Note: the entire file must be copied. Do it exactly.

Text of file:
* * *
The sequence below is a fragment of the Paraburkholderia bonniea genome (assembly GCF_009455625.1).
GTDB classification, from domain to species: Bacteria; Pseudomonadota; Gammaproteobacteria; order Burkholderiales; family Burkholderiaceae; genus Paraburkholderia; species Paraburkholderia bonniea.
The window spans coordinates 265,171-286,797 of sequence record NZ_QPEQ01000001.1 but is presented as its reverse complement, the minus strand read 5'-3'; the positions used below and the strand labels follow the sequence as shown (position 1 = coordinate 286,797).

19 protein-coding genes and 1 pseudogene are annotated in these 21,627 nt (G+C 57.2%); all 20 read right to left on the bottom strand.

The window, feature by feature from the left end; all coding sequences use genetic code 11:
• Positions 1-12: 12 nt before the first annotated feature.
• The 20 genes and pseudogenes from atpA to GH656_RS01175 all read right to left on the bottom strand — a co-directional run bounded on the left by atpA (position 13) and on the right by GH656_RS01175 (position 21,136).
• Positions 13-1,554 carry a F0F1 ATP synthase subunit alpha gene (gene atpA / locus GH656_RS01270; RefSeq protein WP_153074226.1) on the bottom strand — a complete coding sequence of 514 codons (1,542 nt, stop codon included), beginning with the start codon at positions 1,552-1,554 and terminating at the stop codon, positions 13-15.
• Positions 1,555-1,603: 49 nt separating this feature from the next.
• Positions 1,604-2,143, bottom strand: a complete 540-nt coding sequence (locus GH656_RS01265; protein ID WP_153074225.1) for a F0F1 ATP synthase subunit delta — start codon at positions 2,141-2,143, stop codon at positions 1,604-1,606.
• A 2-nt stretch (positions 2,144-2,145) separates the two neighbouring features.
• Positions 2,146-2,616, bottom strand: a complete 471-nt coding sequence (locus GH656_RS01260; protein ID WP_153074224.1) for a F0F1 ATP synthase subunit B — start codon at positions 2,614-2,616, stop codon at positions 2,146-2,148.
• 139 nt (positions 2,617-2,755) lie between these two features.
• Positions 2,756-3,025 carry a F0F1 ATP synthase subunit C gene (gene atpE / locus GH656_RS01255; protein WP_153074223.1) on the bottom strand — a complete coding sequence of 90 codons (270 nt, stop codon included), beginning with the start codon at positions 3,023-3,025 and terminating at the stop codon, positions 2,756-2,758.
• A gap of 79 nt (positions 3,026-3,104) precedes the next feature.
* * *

The sequence below is a fragment of the Paraburkholderia bonniea genome (assembly GCF_009455625.1).
GTDB classification, from domain to species: Bacteria; Pseudomonadota; Gammaproteobacteria; order Burkholderiales; family Burkholderiaceae; genus Paraburkholderia; species Paraburkholderia bonniea.
The window spans coordinates 265,171-286,797 of sequence record NZ_QPEQ01000001.1 but is presented as its reverse complement, the minus strand read 5'-3'; the positions used below and the strand labels follow the sequence as shown (position 1 = coordinate 286,797).

19 protein-coding genes and 1 pseudogene are annotated in these 21,627 nt (G+C 57.2%); all 20 read right to left on the bottom strand.

The window, feature by feature from the left end; all coding sequences use genetic code 11:
• Positions 1-12: 12 nt before the first annotated feature.
• The 20 genes and pseudogenes from atpA to GH656_RS01175 all read right to left on the bottom strand — a co-directional run bounded on the left by atpA (position 13) and on the right by GH656_RS01175 (position 21,136).
• Positions 13-1,554 carry a F0F1 ATP synthase subunit alpha gene (gene atpA / locus GH656_RS01270; RefSeq protein WP_153074226.1) on the bottom strand — a complete coding sequence of 514 codons (1,542 nt, stop codon included), beginning with the start codon at positions 1,552-1,554 and terminating at the stop codon, positions 13-15.
• Positions 1,555-1,603: 49 nt separating this feature from the next.
• Positions 1,604-2,143, bottom strand: a complete 540-nt coding sequence (locus GH656_RS01265; protein ID WP_153074225.1) for a F0F1 ATP synthase subunit delta — start codon at positions 2,141-2,143, stop codon at positions 1,604-1,606.
• A 2-nt stretch (positions 2,144-2,145) separates the two neighbouring features.
• Positions 2,146-2,616, bottom strand: a complete 471-nt coding sequence (locus GH656_RS01260; protein ID WP_153074224.1) for a F0F1 ATP synthase subunit B — start codon at positions 2,614-2,616, stop codon at positions 2,146-2,148.
• 139 nt (positions 2,617-2,755) lie between these two features.
• Positions 2,756-3,025 carry a F0F1 ATP synthase subunit C gene (gene atpE / locus GH656_RS01255; protein WP_153074223.1) on the bottom strand — a complete coding sequence of 90 codons (270 nt, stop codon included), beginning with the start codon at positions 3,023-3,025 and terminating at the stop codon, positions 2,756-2,758.
• A gap of 79 nt (positions 3,026-3,104) precedes the next feature.